Following Dismissal of Securities Fraud Class Action, District Court Failure to Include Rule 11(b) Statutory Findings in Judgment may be Decided by Court of Appeal Eighth Circuit Holds
Plaintiff filed a putative securities fraud class action against various defendants, including Scientific-Atlanta and Motorola. The district court dismissed the class action claims against Scientific-Atlanta and Motorola and entered a separate, final judgment under Rule 54(b). Plaintiff appealed, and the Eighth Circuit affirmed. See In re Charter Communications, Inc., Securities Litig., 443 F.3d 987 (8th Cir. 2006). Plaintiff filed a petition for writ of certiorari with the U.S. Supreme Court; the High Court granted the writ and affirmed the Eighth Circuit’s decision. See Stoneridge Inv. Partners, LLC v. Scientific-Atlanta, Inc., ___ U.S. ___, 128 S.Ct. 761 (2008). (Our summary of the Supreme Court opinion may be found here.) On remand, the Eighth Circuit was confronted with a matter of first impression: specifically, a provision of the PSLRA (Private Securities Litigation Reform Act of 1995) states that the district court “shall include in the record specific findings regarding compliance by each party and each attorney representing any party with each requirement of Rule 11(b) of the Federal Rules of Civil Procedure as to any complaint, responsive pleading, or dispositive motion.” In re Charter Communications, Inc., Securities Litig., 519 F.3d 730, 731 (8th Cir. 2008) (quoting 15 U.S.C. § 78u-4©(1)). The district court had failed to include such findings, though no party had raised this issue either in the district court or on appeal. Id. Defense attorneys notified the Circuit Court that Scientific-Atlanta and Motorola “waive all rights in this case to assert, that Plaintiff-Appellant did not comply with Fed.R.Civ.P. 11(b)” and requested entry of a final judgment dismissing the class action complaint. Id.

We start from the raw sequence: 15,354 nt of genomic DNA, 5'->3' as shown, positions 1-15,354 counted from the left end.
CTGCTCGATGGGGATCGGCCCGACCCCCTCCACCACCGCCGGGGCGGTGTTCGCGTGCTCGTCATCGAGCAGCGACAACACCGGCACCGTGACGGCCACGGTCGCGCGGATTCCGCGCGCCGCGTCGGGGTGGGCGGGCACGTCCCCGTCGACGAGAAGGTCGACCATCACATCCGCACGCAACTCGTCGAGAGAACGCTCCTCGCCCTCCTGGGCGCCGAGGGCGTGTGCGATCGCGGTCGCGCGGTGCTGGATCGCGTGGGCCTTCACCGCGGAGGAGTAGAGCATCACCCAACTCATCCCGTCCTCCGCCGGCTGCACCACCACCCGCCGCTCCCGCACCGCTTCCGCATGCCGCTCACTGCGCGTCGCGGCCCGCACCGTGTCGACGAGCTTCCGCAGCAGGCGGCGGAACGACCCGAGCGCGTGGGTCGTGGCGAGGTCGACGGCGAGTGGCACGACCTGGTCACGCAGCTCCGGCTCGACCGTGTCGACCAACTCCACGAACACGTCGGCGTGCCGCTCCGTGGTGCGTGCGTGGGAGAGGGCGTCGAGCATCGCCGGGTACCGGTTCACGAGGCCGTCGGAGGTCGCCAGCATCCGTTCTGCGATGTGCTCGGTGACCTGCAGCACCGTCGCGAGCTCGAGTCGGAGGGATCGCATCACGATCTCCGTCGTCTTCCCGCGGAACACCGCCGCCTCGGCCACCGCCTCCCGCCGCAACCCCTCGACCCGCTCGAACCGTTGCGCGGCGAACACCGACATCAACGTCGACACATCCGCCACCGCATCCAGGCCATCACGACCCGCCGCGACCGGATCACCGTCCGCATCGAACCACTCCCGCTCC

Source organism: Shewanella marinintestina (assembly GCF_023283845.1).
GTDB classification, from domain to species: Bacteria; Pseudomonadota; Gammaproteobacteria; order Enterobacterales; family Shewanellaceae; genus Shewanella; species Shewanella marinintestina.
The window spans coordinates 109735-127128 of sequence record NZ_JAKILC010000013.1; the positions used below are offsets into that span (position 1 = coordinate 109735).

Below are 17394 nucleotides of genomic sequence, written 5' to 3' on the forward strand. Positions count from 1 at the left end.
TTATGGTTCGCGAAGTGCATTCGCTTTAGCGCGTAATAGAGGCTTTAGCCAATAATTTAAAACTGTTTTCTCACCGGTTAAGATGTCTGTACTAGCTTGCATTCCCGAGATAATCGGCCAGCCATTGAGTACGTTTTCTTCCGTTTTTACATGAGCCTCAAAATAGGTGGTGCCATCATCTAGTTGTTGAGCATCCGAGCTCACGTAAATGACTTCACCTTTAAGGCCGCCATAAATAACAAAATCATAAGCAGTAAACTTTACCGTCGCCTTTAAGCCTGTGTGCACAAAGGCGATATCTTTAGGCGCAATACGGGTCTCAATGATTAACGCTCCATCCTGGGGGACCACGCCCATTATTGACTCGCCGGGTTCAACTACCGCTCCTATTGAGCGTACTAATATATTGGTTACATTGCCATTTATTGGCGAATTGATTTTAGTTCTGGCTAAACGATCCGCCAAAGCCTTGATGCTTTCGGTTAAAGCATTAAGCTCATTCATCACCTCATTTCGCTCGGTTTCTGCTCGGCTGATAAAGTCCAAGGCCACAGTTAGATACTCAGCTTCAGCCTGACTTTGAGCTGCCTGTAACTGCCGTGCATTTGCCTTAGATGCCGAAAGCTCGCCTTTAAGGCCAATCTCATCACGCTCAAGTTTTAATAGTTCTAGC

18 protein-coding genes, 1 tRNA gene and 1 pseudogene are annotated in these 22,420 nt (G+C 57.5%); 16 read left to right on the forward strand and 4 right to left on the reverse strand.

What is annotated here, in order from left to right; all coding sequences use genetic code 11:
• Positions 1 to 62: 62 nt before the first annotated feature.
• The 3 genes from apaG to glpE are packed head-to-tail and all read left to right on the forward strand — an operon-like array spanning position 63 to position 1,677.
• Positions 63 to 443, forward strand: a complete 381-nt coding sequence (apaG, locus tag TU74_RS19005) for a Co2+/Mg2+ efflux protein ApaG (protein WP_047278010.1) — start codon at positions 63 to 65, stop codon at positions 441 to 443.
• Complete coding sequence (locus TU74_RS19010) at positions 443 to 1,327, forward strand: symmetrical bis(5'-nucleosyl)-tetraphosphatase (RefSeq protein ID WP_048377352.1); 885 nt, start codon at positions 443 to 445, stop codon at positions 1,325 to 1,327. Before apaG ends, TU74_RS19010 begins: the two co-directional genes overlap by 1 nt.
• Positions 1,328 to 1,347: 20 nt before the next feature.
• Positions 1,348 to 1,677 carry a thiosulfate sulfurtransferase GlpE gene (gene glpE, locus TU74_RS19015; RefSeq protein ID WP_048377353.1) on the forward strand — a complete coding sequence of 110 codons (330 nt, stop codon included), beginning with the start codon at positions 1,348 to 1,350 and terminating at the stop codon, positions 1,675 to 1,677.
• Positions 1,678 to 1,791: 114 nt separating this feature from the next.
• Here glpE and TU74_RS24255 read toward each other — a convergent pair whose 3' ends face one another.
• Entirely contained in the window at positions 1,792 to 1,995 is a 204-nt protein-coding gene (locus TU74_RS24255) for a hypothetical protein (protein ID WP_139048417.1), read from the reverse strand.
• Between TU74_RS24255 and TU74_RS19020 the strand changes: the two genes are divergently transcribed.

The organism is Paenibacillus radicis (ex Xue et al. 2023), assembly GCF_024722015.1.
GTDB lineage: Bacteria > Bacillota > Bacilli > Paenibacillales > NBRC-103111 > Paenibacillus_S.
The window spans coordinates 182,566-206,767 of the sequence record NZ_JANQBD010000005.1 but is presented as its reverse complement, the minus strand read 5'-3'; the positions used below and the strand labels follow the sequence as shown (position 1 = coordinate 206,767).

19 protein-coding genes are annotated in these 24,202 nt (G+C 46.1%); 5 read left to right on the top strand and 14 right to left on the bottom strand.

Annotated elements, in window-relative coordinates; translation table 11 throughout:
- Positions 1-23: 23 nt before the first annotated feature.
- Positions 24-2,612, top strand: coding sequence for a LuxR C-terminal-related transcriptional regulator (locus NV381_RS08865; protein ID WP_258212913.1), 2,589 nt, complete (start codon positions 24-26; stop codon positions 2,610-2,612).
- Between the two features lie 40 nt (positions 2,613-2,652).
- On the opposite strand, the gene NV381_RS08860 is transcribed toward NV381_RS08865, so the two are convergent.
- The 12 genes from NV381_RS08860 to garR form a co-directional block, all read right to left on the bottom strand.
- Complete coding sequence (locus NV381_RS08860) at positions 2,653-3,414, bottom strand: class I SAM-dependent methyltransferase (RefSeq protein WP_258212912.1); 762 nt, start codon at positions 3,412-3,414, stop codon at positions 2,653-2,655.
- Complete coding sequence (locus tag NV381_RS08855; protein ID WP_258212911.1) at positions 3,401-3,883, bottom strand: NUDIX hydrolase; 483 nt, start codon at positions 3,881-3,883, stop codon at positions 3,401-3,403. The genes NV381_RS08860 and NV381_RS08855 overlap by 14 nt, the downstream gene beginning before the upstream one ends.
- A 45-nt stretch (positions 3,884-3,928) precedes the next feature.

The Eighth Circuit held that the failure to include the required findings “did not affect either the appealability or the validity of the district court’s Rule 54(b) final judgment.” In re Charter Communications, at 731 (citation omitted). After noting that courts have reached different decisions as to whether the failure to include Rule 11(b) statutory findings required a remand to the district court or whether, in the absence of district court findings, the Circuit Court could decide the Rule 11(b), and after confirming that “Congress in the PSLRA clearly intended to reduce judicial discretion to ignore or not sanction Rule 11(b) violations,” the Eighth Circuit held that “the Rule 11(b) issue may still be waived on appeal, either when it is not timely raised by any party or when, as here, it is affirmatively waived by the parties who prevailed in the district court.” Id. Accordingly, the Circuit Court reissued its mandate affirming the final judgment of the district court, id., at 732.
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